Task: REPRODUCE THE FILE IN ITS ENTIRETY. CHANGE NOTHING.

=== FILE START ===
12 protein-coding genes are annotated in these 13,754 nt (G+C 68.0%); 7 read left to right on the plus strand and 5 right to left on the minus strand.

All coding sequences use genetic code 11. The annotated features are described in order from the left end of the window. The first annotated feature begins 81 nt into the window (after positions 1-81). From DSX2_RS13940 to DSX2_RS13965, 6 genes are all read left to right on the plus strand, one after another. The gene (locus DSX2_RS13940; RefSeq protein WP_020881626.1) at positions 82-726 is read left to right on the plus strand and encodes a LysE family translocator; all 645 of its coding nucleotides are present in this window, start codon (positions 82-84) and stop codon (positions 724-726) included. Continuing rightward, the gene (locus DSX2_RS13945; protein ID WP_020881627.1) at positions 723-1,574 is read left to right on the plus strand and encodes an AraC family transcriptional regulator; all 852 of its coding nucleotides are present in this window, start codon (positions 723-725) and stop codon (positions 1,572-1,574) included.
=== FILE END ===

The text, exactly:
12 protein-coding genes are annotated in these 13,754 nt (G+C 68.0%); 7 read left to right on the plus strand and 5 right to left on the minus strand.

All coding sequences use genetic code 11. The annotated features are described in order from the left end of the window. The first annotated feature begins 81 nt into the window (after positions 1-81). From DSX2_RS13940 to DSX2_RS13965, 6 genes are all read left to right on the plus strand, one after another. The gene (locus DSX2_RS13940; RefSeq protein WP_020881626.1) at positions 82-726 is read left to right on the plus strand and encodes a LysE family translocator; all 645 of its coding nucleotides are present in this window, start codon (positions 82-84) and stop codon (positions 724-726) included. Continuing rightward, the gene (locus DSX2_RS13945; protein ID WP_020881627.1) at positions 723-1,574 is read left to right on the plus strand and encodes an AraC family transcriptional regulator; all 852 of its coding nucleotides are present in this window, start codon (positions 723-725) and stop codon (positions 1,572-1,574) included.